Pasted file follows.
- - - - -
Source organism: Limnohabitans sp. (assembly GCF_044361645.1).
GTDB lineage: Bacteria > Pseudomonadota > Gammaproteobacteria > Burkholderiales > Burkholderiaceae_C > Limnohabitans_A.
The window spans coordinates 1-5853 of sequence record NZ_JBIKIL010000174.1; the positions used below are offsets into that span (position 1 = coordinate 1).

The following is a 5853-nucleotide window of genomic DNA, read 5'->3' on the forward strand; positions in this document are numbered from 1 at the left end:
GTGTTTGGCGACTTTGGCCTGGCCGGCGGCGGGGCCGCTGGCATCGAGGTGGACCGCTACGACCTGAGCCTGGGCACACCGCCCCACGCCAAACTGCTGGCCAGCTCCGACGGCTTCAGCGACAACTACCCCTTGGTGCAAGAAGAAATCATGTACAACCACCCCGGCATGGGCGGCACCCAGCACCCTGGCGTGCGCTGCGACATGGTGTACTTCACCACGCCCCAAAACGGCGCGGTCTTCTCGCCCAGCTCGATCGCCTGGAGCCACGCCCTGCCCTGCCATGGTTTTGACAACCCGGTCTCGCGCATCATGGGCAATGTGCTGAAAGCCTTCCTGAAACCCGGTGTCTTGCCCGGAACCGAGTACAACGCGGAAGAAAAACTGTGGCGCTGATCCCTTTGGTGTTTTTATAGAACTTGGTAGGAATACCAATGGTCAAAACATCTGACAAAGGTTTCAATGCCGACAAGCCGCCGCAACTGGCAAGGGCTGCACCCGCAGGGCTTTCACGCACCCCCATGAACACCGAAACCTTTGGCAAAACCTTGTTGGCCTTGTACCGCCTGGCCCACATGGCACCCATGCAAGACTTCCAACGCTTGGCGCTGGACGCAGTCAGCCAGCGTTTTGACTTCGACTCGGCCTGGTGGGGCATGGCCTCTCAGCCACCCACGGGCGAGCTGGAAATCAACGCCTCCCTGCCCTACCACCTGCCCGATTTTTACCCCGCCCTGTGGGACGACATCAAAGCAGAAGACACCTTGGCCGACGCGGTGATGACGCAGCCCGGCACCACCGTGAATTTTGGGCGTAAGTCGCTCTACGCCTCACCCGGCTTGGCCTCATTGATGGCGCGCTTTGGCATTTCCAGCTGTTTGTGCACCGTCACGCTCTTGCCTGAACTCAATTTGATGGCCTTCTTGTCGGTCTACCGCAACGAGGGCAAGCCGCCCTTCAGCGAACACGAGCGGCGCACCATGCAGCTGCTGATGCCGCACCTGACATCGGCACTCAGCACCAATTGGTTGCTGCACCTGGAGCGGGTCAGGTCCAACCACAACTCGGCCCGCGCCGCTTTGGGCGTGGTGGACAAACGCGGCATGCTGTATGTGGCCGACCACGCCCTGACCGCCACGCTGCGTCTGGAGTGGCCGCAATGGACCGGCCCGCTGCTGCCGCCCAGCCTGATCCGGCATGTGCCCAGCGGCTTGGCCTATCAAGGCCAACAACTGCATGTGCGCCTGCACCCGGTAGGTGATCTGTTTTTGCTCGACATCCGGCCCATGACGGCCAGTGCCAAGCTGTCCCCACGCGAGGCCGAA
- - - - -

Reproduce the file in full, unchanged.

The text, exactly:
Source organism: Limnohabitans sp. (assembly GCF_044361645.1).
GTDB lineage: Bacteria > Pseudomonadota > Gammaproteobacteria > Burkholderiales > Burkholderiaceae_C > Limnohabitans_A.
The window spans coordinates 1-5853 of sequence record NZ_JBIKIL010000174.1; the positions used below are offsets into that span (position 1 = coordinate 1).

The following is a 5853-nucleotide window of genomic DNA, read 5'->3' on the forward strand; positions in this document are numbered from 1 at the left end:
GTGTTTGGCGACTTTGGCCTGGCCGGCGGCGGGGCCGCTGGCATCGAGGTGGACCGCTACGACCTGAGCCTGGGCACACCGCCCCACGCCAAACTGCTGGCCAGCTCCGACGGCTTCAGCGACAACTACCCCTTGGTGCAAGAAGAAATCATGTACAACCACCCCGGCATGGGCGGCACCCAGCACCCTGGCGTGCGCTGCGACATGGTGTACTTCACCACGCCCCAAAACGGCGCGGTCTTCTCGCCCAGCTCGATCGCCTGGAGCCACGCCCTGCCCTGCCATGGTTTTGACAACCCGGTCTCGCGCATCATGGGCAATGTGCTGAAAGCCTTCCTGAAACCCGGTGTCTTGCCCGGAACCGAGTACAACGCGGAAGAAAAACTGTGGCGCTGATCCCTTTGGTGTTTTTATAGAACTTGGTAGGAATACCAATGGTCAAAACATCTGACAAAGGTTTCAATGCCGACAAGCCGCCGCAACTGGCAAGGGCTGCACCCGCAGGGCTTTCACGCACCCCCATGAACACCGAAACCTTTGGCAAAACCTTGTTGGCCTTGTACCGCCTGGCCCACATGGCACCCATGCAAGACTTCCAACGCTTGGCGCTGGACGCAGTCAGCCAGCGTTTTGACTTCGACTCGGCCTGGTGGGGCATGGCCTCTCAGCCACCCACGGGCGAGCTGGAAATCAACGCCTCCCTGCCCTACCACCTGCCCGATTTTTACCCCGCCCTGTGGGACGACATCAAAGCAGAAGACACCTTGGCCGACGCGGTGATGACGCAGCCCGGCACCACCGTGAATTTTGGGCGTAAGTCGCTCTACGCCTCACCCGGCTTGGCCTCATTGATGGCGCGCTTTGGCATTTCCAGCTGTTTGTGCACCGTCACGCTCTTGCCTGAACTCAATTTGATGGCCTTCTTGTCGGTCTACCGCAACGAGGGCAAGCCGCCCTTCAGCGAACACGAGCGGCGCACCATGCAGCTGCTGATGCCGCACCTGACATCGGCACTCAGCACCAATTGGTTGCTGCACCTGGAGCGGGTCAGGTCCAACCACAACTCGGCCCGCGCCGCTTTGGGCGTGGTGGACAAACGCGGCATGCTGTATGTGGCCGACCACGCCCTGACCGCCACGCTGCGTCTGGAGTGGCCGCAATGGACCGGCCCGCTGCTGCCGCCCAGCCTGATCCGGCATGTGCCCAGCGGCTTGGCCTATCAAGGCCAACAACTGCATGTGCGCCTGCACCCGGTAGGTGATCTGTTTTTGCTCGACATCCGGCCCATGACGGCCAGTGCCAAGCTGTCCCCACGCGAGGCCGAA